Saturday, November 12, 2011

Adaptability, Not Conservatism

As the crises and changes that are becoming manifest around the globe proceed, from climate change to peak oil to technology’s advance to continued global integration, humanity is going to need to strengthen its innate abilities of anticipation, flexibility, nimbleness, and adaptation. Even if we manage to keep global warming to a minimum there will be large movements of populations that, if handled poorly, could bring down our civilization as migrations brought down the Romans’, and even positive developments, such as further rapid advances computing and in medicine, call on us to rapidly change how we think and perceive both the world and ourselves.
We are already behind in bringing our moral outlook up to date with our technology, having moved into a global information age without even figuring out moral arrangement appropriate for the industrial age. The industrialized nations should have decades ago all adopted mixed economies with stronger government programs and democratized corporations in order to raise the quality of life for all; it’s just the moral thing for a society with such high productivity to do. Instead, over the last generation America regressed backwards towards the nineteenth century laissez-faire model, and even Western European countries shrunk their social democracies starting in the 1980s. And don't get me started on the moral atrocity that is the world's current “free trade” exploitation system; humanity should have figured out development and brought the global poor up to acceptable living standards a couple decades ago. Now, as we face the crises that we have brought upon ourselves we are going to need to adopt new ways of thinking, indeed a whole new way of life, instead of continuing on autopilot with consumer capitalism. We need to make adaptability a virtue, adaptability both of mind and of social institutions.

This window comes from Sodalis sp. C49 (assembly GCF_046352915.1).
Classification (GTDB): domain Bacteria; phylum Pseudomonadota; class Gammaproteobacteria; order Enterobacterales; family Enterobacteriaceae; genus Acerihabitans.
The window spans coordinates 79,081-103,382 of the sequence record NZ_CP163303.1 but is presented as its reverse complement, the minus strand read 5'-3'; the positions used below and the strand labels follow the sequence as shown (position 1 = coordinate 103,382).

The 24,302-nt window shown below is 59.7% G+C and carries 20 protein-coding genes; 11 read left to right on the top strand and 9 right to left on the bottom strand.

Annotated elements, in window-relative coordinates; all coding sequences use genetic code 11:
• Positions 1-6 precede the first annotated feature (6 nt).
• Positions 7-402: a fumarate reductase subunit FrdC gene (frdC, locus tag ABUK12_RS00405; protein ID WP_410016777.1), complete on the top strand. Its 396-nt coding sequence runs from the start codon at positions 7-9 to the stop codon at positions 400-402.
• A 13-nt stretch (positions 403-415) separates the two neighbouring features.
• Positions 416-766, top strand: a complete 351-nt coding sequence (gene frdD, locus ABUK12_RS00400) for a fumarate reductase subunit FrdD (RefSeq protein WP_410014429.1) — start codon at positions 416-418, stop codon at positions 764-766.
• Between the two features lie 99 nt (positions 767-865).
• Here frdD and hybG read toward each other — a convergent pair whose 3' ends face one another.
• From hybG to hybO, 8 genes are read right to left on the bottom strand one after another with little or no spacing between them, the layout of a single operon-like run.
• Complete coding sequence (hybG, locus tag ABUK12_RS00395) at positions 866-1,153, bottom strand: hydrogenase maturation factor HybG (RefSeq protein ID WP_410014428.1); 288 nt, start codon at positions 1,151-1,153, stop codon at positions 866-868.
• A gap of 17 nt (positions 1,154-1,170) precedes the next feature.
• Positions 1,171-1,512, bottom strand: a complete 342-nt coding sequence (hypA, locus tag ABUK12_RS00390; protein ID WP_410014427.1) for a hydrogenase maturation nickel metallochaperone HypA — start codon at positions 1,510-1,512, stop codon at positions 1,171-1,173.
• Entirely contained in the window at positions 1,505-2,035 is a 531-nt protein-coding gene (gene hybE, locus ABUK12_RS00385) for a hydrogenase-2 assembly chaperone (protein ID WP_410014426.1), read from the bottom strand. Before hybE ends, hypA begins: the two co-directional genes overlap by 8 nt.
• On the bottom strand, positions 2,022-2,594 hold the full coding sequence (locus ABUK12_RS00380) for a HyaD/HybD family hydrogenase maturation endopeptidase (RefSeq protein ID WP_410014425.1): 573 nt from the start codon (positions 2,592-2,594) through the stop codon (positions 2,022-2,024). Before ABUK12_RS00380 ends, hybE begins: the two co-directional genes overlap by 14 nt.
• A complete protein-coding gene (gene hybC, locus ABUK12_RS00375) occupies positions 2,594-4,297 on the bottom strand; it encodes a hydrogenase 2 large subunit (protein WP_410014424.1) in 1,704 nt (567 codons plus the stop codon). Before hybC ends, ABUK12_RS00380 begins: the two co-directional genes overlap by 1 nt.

Instead, the United States is mired in a conservative age, conservative in habits of thought, of ideologies, of politics, and of institutions. However, what I'm talking about is not limited to the political conservatism of our current Rabid Right ideologues per se, but of cognitive and social conservatism more generally: a resistance to adopting new ideas, even when those ideas are clearly better, because of the comforts of habitual thinking or in the rationalization of vested interests. People have a tendency to believe that the ground truth is simply that which they know well, or what they were taught growing up, or what they have otherwise come to take for granted, and that's that. The regressive Right only shows the worst of the problems, with its resistance to evolution and climate science and to any economic idea written after Adam Smith, but in my experience the problem is more widespread  than that.